The PCI backend driver in Xen, when running on an x86 system and using Linux 3.1.x through 4.3.x as the driver domain, allows local guest administrators to generate a continuous stream of WARN messages and cause a denial of service (disk consumption) by leveraging a system with access to a passed-through MSI or MSI-X capable physical PCI device and XEN_PCI_OP_enable_msi operations, aka "Linux pciback missing sanity checks."
This is a vulnerability exploitable with only local access requires the attacker to have either
physical access to the vulnerable system or a local (shell) account. Examples of locally
exploitable vulnerabilities are peripheral attacks such as Firewire/USB DMA attacks, and
local privilege escalations (e.g., sudo).
Specialized access conditions or extenuating circumstances do not exist. The following are examples:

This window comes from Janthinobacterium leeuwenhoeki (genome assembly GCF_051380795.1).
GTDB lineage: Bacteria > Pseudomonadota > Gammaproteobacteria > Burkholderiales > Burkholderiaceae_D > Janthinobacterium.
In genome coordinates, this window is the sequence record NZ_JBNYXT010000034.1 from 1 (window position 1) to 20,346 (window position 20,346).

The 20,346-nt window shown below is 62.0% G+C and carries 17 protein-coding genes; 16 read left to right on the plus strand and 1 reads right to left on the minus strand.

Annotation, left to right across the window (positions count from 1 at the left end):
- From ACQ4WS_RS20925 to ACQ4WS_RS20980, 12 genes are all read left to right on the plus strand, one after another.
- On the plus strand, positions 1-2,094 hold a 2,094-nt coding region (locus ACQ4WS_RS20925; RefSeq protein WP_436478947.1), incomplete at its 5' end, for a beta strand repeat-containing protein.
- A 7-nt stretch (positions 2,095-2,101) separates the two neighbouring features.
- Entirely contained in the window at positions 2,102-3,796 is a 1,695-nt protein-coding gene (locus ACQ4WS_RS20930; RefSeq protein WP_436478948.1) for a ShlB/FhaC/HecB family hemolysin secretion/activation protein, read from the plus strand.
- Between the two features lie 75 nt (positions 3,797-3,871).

The affected product typically requires access to a wide range of systems and users, possibly anonymous an untrusted (e.g., Internet-facing web or mail server).
The affected configuration is default or ubiquitous. The attack can be performed manually and requires little skill or additional information gathering.
The 'race condition' is a lazy one (i.e., it is technically a race but easily winnable).
One instance of authentication is required to access and exploit the vulnerability.
There is no impact to the confidentiality of the system.
There is no impact to the integrity of the system.
There is reduced performance or interruptions in resource availability. An example is
a network-based flood attack that permits a limited number of successful connections
to an Internet service.
NIST (National Institute of Standards and Technology) NVD (National Vulnerability Database)